Here is a solution without the faceting. First, create data frame. I used values from 1 to 20 to ensure that none of values is negative (with population pyramids you don't get negative counts/ages).

```
test <- data.frame(v=sample(1:20,1000,replace=T), g=c('M','F'))
```

Then combined two `geom_bar()`

calls separately for each of `g`

values. For `F`

counts are calculated as they are but for `M`

counts are multiplied by -1 to get bar in opposite direction. Then `scale_y_continuous()`

is used to get pretty values for axis.

```
require(ggplot2)
require(plyr)
ggplot(data=test,aes(x=as.factor(v),fill=g)) +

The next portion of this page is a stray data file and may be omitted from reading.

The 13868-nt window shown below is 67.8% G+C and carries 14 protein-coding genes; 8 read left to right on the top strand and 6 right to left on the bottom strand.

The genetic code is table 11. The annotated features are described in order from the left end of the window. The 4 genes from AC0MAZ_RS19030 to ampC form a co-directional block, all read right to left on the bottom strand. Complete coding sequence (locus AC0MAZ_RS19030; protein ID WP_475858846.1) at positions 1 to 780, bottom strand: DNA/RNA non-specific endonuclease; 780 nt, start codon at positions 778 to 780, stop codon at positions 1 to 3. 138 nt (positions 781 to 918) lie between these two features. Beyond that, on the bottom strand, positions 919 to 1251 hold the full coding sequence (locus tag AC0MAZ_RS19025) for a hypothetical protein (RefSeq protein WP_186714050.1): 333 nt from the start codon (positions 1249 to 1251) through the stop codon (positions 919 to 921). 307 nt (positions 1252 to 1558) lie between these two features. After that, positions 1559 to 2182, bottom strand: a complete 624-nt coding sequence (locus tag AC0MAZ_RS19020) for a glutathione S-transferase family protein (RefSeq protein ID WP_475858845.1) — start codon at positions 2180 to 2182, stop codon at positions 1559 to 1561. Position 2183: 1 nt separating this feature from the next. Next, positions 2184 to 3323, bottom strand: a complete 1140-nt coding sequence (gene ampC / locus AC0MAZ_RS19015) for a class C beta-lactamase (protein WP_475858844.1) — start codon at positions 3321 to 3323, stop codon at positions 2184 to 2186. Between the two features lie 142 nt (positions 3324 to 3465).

geom_bar(subset=.(g=="F")) +
geom_bar(subset=.(g=="M"),aes(y=..count..*(-1))) +
scale_y_continuous(breaks=seq(-40,40,10),labels=abs(seq(-40,40,10))) +
coord_flip()
```

## UPDATE

As argument `subset=.`

is deprecated in the latest `ggplot2`

versions the same result can be atchieved with function `subset()`

.

```
ggplot(data=test,aes(x=as.factor(v),fill=g)) +
geom_bar(data=subset(test,g=="F")) +
geom_bar(data=subset(test,g=="M"),aes(y=..count..*(-1))) +
scale_y_continuous(breaks=seq(-40,40,10),labels=abs(seq(-40,40,10))) +
coord_flip()
```

`ggplot2`

.`ggplot2`

user but when I recently had to create a population pyramid I eventually gave up and used`pyramid.plot`

from the`plotrix`

package. It was not difficult and the results were perfectly acceptable to my eyes. Frankly much better than the result in the linked question using`ggplot`

or my own efforts with`ggplot`

for that matter.